Our babies[’] count[er story]: A narrative ethnography of a baby loss remembrance walk ritual

Erin K. Willer, Emily Krebs, Nivea Castaneda, Kate Drazner Hoyt, Veronica A. Droser, Jessica A. Johnson, Jeni Hunniecutt

Research output: Contribution to journalArticlepeer-review

Abstract

The non-profit organization Now I Lay Me Down to Sleep (NILMDTS) hosts annual remembrance walks that gather bereaved families to honor babies who have died. Grounded in narrative theory and research on family communication rituals, the present study focused on understanding how the NILMDTS Remembrance Walk counternarrates the experience of baby loss vis-à-vis the master narrative that silences it. Our narrative ethnography included participating alongside approximately 1375–1600 bereaved family members, respectively, in the 2014 and 2015 Remembrance Walks taking place in Littleton, Colorado. Two interwoven counternarratives resisted the master narrative. The communal loss narrative centered community-building for families and the individual loss narrative emphasized the unique identities of babies, as well as their individual family units and members.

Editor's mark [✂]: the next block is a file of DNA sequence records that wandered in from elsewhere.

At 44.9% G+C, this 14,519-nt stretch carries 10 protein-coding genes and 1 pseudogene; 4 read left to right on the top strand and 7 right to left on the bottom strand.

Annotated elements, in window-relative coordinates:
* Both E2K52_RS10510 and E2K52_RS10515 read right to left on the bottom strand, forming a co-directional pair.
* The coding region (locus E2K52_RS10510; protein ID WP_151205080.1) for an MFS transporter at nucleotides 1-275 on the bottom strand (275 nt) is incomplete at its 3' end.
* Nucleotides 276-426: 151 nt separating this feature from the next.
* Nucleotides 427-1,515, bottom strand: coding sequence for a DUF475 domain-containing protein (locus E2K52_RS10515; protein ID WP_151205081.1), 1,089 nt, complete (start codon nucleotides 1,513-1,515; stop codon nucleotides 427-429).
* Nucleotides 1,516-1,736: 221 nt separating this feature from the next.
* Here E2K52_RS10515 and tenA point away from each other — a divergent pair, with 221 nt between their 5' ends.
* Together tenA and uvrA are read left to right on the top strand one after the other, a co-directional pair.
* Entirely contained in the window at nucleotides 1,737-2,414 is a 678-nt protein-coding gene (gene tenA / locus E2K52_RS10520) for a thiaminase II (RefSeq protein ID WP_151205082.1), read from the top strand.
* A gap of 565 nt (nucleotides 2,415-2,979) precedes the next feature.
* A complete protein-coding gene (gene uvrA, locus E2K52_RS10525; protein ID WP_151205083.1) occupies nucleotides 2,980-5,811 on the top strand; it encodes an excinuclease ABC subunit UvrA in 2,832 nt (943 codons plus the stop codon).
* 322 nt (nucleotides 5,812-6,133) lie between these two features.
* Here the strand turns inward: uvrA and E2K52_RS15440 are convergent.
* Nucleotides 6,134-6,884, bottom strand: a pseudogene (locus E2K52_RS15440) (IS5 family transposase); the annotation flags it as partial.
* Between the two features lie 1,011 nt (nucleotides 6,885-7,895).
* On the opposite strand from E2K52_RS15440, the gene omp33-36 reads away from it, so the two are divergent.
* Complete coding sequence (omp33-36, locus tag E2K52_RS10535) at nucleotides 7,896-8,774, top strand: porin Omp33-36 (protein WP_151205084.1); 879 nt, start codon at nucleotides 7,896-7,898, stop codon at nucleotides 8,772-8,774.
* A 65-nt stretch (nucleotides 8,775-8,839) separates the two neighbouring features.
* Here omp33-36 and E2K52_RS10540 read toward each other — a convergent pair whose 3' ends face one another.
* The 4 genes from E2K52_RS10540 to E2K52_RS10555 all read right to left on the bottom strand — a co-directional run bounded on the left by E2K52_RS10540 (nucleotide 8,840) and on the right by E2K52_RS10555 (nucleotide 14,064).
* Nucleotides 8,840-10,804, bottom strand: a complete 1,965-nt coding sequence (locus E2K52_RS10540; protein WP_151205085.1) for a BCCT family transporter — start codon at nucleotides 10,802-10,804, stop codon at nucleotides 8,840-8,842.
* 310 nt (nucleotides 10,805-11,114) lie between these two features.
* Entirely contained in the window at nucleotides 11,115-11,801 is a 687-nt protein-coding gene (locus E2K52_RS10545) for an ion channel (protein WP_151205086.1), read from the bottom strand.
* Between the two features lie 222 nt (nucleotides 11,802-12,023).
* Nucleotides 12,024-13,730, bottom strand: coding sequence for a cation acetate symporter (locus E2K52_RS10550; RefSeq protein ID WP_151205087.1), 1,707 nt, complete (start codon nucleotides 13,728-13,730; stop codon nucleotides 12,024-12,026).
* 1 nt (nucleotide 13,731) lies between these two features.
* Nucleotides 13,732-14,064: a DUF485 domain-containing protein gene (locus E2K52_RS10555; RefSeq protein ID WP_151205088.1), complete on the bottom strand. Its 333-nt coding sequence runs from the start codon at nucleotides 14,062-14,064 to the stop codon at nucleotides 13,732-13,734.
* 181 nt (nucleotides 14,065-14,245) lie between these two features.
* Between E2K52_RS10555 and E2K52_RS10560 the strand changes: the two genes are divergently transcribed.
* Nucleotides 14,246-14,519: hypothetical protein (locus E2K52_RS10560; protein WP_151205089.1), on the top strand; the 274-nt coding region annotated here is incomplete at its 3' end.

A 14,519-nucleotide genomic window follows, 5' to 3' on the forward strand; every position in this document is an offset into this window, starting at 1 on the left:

Original languageEnglish (US)
Pages (from-to)179-199
Number of pages21
JournalCommunication Monographs
Volume87
Issue number2
DOIs
StatePublished - Apr 2 2020

Keywords

  • Baby loss
  • disenfranchised grief
  • ethnography
  • narrative
  • perinatal death
  • ritual

ASJC Scopus subject areas

  • Communication
  • Language and Linguistics

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